- Marion Miller is a professional political activist; employed by an organisation that campaigns against transgender rights. Unsurprisingly, her supporters will claim that it's all bollocks. Let's wait for the court case, the Procurator Fiscal doesn't generally do things on a whim.
- Graham Linehan seems somewhat vocal on the subject of transgender people; enough that he got himself permabanned from Twitter (which takes a fair bit of effort).
Post 130Quick reply - don't think I linked to Marion Miller or Graham Linehan, but I may be wrong. Think that was someone else.
I reread it - and I owe you an apology for not reading it more carefully. I got to the point where it started talking about Louis CK (who I'd heard of) and switched off. I should have continued to the end. It's a good article, and it makes several good points...I did link to Quillette, but did you read the actual article? The comedian in question (not Graham Linehan) is even less "right-wing" than JK Rowling.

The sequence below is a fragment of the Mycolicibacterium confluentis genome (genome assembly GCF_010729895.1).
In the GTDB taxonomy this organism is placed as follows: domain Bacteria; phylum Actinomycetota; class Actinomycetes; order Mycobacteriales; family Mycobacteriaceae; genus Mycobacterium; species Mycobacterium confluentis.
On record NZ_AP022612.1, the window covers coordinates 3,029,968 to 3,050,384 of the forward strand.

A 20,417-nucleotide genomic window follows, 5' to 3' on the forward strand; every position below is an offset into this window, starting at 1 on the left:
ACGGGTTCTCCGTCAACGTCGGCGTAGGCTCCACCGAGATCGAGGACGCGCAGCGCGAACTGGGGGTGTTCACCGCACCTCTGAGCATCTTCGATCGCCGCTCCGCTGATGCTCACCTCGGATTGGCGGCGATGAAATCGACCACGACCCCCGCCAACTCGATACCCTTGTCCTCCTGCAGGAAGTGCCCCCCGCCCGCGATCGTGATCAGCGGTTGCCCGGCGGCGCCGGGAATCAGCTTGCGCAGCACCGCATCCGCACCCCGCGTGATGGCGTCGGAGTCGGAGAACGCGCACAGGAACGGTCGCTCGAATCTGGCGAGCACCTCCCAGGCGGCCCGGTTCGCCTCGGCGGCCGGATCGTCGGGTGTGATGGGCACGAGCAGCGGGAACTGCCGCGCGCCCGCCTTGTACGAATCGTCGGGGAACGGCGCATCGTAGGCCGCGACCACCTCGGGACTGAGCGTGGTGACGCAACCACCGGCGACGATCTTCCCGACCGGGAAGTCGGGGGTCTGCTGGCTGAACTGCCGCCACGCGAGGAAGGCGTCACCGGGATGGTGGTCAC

Got it - I did link to articles in which they featured. Didn't remember it because the point of both was: the police did these things that it was promised they would not do. I don't think the identity or politics of those cautioned is relevant (that is, after all, the point of freedom of speech) but the articles clearly featured them. I think my point stands however - I also wasn't promoting their views but the actions against them merely for stating them. This is the "ACLU defending racists" approach (that they have now abandoned), which I support.Post 130
I reread it - and I owe you an apology for not reading it more carefully. I got to the point where it started talking about Louis CK (who I'd heard of) and switched off. I should have continued to the end. It's a good article, and it makes several good points...